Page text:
I want to thank you for speaking out in 2013 at the HRC about topics that were no doubt incredibly difficult  and painful to address. Finally it felt like someone was speaking my truth about how I have felt for a large part of my 44 years…I & me are a large part of my vocabulary while we, us or community are still not. I hadn’t made the connection to my childhood situation however – being thrown into self-dependence and having to have maturity levels far beyond my years at a very early age on my own has left me constantly feeling alone and lost within a sea of family, friends, colleagues and acquaintances. We are not the same but like you, I struggle with a sense of community – also of mixed race, religion, born in a country where I was a foreigner, moved to my home country where I continued to not fit in and now two countries later … I still do not feel like I belong…anywhere. “I have no home” is something I frequently say when asked where my home is. What I crave the most is community – a sense of belonging but I have yet to find it. Your speech has made me realize that this lack of community could be a story that I continue to tell myself rather than actual reality – that there probably exists, somewhere out there, a group of people that would readily accept me – if only I’d ask. I just need to find them. Or rather, that I need to start speaking my truth where I am and see who sticks around. It’s hard because I’m scared. I thought I had my shit together and yet there are still things about myself that I hide. You have inspired me to speak more truthfully and this is something I will try to do more of starting now. I recently starting talking about my childhood wounds in public, of my constant companion depression and I’ve alluded to suicide but not openly discussed it. There were many suicide attempts, especially in my teenage years and early twenties, though few people knew – like you, it was less of a cry for help (even though that was a part of it) and more of a desire to get the hell out of this painful place. A result of hopelessness and a loneliness that believed no one cared. I thought I was better but when I thought about suicide last summer, less than a year ago, I realised that I am still in its grips even though I have developed many happiness tools and habits that help me emotionally day to day. When Robin Williams killed himself, I understood. So many people questioned it but I just got it. And this is what worries me – I have two huge reasons for not killing myself … I do not want to make that part of their childhood story. I want to break the cycle (after watching my mum try to take her own life throughout my own childhood) and so far, I am doing OK, but I now realise that I really do need a community to help me stay strong and for this realisation, I thank you. I need to bring we and us into my world. And I need to be more open about my sexual orientation rather than talking around it, especially for my kids. I never felt accepted by the lesbian & gay community where I was because there was always the belief that “bisexuals were just sitting on the fence pretending they weren’t gay” – times have changed a lot in the last 20 years so perhaps this has too. Time to come clean and see what happens. Time to find a community that knows my secrets and invites me in with open arms. And if I can’t find one, I’m going to start one – where each of us is loved and worth loving, scars and all. If you know nothing else, know that your speech has touched at least one person (but no doubt many many more). My gratitude knows no bounds. Thank you thank you thank you Mr Miller.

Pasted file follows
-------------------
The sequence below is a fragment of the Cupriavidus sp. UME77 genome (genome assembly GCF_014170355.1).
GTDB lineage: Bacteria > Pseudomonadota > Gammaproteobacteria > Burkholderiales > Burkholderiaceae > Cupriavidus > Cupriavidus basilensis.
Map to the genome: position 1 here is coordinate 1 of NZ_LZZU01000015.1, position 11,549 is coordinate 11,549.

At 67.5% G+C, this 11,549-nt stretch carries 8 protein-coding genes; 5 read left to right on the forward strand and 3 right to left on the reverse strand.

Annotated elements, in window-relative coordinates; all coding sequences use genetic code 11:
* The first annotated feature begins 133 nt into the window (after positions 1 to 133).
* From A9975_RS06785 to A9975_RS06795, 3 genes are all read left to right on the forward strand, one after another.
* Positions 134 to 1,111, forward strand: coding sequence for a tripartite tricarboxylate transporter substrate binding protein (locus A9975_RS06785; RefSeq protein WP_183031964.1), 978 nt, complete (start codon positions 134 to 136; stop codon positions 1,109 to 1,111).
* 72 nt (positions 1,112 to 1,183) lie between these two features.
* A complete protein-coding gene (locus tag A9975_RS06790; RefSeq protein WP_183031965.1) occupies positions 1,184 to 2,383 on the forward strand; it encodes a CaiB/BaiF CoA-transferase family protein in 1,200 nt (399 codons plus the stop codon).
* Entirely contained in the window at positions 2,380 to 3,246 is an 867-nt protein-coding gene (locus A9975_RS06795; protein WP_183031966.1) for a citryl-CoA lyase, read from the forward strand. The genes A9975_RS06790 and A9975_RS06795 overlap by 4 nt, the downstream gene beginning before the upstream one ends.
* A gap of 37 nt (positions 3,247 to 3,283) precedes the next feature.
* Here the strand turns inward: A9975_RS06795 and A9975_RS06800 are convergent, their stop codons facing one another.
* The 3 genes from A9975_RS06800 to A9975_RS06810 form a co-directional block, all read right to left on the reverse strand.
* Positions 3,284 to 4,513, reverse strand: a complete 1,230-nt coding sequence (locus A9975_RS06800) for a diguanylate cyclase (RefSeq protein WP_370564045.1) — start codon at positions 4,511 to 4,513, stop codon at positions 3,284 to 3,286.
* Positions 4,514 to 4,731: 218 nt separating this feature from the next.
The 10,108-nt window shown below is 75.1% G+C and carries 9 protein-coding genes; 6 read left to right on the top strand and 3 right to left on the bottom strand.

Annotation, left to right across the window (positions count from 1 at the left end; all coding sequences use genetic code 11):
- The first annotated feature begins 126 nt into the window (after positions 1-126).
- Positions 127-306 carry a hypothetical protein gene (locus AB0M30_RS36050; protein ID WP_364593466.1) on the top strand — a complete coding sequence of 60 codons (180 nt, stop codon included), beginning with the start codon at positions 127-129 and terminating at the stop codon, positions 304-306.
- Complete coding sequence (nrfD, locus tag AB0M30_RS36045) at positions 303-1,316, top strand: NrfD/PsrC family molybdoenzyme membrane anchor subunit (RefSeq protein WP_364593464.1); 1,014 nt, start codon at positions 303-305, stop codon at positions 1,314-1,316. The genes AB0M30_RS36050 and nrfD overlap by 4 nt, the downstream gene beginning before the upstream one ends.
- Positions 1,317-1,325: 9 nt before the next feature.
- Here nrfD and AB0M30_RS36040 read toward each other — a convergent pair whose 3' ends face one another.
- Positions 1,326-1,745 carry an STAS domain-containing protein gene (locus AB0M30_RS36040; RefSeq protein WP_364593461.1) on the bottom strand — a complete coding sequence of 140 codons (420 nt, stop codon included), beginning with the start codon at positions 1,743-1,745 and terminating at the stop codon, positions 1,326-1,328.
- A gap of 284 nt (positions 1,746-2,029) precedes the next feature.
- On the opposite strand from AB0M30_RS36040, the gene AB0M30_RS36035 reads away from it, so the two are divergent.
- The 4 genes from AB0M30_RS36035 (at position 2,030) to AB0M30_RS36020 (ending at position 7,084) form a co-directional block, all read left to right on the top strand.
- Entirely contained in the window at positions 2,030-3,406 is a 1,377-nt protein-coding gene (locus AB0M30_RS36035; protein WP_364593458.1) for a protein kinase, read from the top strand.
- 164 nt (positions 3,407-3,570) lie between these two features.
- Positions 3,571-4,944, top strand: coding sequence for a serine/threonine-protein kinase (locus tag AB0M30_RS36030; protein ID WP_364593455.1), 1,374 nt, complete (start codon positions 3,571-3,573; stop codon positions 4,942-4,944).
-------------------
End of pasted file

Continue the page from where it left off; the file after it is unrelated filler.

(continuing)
The big black dog (OR things that really help)